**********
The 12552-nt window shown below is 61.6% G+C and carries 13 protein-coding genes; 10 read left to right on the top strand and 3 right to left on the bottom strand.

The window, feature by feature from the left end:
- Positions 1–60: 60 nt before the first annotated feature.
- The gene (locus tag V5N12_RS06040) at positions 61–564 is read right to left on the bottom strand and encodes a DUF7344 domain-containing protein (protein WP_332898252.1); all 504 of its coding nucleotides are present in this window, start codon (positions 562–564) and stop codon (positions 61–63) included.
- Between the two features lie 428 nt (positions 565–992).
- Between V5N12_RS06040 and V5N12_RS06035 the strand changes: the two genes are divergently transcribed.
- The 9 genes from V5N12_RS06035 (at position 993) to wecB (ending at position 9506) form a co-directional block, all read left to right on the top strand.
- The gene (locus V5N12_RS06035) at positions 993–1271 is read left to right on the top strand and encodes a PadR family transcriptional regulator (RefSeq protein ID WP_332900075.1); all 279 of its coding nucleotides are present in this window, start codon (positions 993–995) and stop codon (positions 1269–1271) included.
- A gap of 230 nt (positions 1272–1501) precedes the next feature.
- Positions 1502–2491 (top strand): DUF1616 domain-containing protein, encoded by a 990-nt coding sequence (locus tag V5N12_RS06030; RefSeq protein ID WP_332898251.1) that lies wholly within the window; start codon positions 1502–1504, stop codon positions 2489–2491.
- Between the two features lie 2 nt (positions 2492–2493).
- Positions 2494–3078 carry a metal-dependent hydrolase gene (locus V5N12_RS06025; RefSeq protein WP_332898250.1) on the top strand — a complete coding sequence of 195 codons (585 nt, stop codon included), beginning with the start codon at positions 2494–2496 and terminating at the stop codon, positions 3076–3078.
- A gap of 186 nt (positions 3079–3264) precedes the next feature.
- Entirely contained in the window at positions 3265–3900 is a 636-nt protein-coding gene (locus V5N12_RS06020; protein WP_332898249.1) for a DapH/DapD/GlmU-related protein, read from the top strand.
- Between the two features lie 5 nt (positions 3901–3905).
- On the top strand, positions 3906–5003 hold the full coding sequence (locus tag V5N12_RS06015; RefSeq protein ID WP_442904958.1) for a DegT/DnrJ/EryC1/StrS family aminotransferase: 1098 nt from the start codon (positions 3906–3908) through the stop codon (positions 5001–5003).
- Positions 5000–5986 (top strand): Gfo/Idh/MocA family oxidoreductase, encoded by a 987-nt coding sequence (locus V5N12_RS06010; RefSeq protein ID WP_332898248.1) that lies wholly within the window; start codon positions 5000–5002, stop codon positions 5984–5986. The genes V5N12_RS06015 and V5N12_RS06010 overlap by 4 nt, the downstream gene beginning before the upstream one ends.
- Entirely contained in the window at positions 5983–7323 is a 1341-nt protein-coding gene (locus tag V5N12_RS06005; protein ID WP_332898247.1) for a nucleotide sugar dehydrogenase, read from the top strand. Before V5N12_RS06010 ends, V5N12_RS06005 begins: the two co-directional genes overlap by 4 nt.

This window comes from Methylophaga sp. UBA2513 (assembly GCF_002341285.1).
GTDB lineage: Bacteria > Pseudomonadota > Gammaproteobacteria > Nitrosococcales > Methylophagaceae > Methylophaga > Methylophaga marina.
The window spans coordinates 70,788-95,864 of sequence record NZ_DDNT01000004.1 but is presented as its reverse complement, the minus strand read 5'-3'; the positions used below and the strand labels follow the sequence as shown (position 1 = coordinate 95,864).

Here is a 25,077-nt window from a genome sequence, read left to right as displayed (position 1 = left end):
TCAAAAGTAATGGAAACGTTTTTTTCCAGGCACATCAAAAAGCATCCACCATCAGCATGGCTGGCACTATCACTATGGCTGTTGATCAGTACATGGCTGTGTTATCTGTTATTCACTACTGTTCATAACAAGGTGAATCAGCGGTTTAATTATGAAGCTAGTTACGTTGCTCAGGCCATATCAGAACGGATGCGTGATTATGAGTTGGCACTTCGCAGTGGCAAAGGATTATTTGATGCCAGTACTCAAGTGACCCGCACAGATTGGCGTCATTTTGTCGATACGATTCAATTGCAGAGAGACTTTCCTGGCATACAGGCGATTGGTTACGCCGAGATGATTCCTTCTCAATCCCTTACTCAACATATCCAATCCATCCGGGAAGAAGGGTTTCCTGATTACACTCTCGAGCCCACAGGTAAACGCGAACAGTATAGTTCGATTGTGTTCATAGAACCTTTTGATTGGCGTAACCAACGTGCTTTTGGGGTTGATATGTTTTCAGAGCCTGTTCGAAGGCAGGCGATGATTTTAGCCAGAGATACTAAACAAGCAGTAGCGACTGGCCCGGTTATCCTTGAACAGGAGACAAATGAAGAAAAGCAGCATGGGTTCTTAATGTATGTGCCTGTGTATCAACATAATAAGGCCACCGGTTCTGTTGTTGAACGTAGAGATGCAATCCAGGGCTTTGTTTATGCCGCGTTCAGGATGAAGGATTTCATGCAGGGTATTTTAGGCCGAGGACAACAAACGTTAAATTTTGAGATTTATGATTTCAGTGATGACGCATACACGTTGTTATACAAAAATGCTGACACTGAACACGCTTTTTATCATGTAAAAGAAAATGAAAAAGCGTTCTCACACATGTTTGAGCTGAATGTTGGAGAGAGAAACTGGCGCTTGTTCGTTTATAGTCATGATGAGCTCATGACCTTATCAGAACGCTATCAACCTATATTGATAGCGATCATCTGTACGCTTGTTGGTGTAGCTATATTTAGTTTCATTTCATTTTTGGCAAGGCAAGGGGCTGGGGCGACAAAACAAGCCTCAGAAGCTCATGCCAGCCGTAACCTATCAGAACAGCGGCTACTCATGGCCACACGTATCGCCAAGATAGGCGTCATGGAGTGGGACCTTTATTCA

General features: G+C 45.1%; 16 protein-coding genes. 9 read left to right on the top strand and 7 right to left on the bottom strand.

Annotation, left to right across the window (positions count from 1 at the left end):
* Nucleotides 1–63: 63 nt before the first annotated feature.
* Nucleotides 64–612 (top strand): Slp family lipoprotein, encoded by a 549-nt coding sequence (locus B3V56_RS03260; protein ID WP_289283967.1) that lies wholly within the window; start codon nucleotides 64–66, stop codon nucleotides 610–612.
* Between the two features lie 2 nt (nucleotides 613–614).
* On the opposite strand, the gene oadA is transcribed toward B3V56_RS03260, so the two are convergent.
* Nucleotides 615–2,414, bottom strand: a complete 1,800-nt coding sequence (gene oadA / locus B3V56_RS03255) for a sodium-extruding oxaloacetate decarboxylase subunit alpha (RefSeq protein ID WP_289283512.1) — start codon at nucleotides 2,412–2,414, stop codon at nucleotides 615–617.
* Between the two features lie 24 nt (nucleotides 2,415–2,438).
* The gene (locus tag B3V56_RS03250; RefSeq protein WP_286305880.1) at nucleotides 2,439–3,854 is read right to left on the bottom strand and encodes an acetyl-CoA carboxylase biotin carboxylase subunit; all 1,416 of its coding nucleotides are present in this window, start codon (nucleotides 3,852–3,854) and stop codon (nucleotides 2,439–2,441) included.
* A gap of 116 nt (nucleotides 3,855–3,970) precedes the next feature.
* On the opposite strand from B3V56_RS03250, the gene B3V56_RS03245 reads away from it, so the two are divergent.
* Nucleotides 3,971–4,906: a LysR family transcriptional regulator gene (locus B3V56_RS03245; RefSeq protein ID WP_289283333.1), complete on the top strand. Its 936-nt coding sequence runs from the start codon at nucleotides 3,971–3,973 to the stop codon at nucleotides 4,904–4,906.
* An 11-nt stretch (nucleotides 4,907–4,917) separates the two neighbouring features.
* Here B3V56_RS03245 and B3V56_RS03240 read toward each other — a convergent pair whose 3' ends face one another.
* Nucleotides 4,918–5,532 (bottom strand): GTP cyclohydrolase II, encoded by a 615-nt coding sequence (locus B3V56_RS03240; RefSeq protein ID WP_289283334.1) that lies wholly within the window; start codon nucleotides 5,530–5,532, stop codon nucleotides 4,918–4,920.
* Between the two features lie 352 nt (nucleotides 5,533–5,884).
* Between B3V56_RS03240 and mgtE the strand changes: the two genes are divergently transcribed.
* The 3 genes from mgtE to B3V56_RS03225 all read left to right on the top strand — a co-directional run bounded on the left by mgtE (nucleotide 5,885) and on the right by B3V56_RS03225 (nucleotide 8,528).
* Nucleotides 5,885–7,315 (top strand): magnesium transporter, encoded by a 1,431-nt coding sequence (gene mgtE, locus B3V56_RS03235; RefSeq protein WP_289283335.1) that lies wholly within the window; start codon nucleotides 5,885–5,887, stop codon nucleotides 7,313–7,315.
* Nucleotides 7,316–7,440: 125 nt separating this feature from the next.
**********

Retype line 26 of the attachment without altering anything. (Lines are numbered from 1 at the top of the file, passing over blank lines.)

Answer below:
* Nucleotides 1–63: 63 nt before the first annotated feature.